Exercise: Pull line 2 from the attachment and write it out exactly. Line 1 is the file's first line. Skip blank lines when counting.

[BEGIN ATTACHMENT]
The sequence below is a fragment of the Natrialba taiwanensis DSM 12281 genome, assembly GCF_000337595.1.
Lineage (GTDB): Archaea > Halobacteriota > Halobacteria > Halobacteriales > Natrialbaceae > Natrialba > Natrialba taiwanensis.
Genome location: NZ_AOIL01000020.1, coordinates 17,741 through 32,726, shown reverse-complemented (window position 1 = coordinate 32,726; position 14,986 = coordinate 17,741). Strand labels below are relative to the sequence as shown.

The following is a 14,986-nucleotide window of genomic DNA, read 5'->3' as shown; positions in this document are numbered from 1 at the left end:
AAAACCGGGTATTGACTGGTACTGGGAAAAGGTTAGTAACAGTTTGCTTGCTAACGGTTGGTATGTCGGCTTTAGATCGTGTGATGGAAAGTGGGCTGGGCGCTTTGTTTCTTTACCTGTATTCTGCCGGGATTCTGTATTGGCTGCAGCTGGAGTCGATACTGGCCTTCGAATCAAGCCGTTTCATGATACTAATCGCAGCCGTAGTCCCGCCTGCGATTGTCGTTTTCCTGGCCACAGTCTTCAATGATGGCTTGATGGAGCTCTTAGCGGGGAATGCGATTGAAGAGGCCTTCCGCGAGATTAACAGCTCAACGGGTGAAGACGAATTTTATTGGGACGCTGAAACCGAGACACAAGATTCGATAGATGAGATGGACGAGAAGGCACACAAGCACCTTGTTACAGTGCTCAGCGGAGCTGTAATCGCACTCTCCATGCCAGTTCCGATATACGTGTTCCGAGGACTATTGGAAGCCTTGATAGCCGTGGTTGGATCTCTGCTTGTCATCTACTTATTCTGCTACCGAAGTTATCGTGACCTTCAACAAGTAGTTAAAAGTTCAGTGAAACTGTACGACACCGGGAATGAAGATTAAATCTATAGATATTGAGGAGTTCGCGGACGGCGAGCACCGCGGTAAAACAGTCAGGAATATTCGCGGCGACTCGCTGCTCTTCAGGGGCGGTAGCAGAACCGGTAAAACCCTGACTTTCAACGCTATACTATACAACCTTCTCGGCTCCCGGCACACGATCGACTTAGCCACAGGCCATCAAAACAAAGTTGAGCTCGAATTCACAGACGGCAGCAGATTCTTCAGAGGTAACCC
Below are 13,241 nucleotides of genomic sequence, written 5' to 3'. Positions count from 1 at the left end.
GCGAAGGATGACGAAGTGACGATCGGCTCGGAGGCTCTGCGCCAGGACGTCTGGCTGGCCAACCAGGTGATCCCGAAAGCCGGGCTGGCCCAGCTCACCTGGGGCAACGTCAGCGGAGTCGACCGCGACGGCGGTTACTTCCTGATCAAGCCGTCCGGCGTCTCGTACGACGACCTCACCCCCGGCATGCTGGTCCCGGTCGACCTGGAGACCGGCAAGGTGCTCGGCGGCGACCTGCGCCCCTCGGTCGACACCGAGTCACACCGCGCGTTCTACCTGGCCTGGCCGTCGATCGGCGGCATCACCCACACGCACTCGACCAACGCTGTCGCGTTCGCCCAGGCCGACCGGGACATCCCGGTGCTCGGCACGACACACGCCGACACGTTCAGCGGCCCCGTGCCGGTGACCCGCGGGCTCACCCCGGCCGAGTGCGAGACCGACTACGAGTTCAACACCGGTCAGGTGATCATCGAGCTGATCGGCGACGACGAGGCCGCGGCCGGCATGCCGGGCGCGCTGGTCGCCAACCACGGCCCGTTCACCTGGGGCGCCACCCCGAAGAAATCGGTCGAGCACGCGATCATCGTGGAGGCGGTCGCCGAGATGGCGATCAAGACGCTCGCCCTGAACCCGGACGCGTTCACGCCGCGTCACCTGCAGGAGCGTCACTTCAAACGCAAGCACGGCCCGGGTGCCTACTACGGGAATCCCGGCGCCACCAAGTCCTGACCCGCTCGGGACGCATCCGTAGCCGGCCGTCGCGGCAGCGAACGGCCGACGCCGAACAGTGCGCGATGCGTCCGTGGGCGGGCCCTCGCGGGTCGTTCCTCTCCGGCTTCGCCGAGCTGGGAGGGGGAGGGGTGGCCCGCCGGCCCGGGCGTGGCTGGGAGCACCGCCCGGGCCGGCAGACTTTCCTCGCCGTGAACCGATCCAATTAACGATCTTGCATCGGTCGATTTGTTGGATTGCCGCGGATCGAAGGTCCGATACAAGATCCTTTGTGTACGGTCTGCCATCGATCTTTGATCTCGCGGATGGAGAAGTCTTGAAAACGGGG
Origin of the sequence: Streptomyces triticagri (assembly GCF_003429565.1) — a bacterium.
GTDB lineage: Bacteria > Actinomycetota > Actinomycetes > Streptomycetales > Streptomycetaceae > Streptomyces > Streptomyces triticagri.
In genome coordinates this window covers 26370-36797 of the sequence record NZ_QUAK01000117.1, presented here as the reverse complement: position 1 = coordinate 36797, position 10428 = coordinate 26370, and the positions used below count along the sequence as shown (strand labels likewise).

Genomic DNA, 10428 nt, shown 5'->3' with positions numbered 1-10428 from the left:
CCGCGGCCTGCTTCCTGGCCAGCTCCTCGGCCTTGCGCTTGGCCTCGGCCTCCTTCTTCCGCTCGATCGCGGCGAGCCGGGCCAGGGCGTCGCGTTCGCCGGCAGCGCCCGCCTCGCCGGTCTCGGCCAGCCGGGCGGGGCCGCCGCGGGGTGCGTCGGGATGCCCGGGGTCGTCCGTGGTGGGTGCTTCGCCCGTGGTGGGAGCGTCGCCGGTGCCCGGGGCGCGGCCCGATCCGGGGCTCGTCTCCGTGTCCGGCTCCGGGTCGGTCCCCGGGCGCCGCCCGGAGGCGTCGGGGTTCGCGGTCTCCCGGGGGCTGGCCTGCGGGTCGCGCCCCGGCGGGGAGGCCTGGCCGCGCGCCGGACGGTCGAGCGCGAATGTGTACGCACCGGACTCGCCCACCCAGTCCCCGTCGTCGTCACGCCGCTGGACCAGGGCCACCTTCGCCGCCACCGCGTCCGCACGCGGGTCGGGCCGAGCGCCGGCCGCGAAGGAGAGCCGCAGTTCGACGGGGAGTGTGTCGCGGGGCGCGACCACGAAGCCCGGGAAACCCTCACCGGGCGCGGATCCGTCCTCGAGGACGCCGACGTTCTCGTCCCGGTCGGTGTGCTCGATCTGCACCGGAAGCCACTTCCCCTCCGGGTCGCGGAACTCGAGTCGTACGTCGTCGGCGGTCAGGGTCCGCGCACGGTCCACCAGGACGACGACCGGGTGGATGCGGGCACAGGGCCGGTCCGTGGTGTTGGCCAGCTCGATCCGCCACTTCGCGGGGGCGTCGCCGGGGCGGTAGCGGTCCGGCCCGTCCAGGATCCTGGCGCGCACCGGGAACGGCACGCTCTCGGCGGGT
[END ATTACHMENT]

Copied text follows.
Lineage (GTDB): Archaea > Halobacteriota > Halobacteria > Halobacteriales > Natrialbaceae > Natrialba > Natrialba taiwanensis.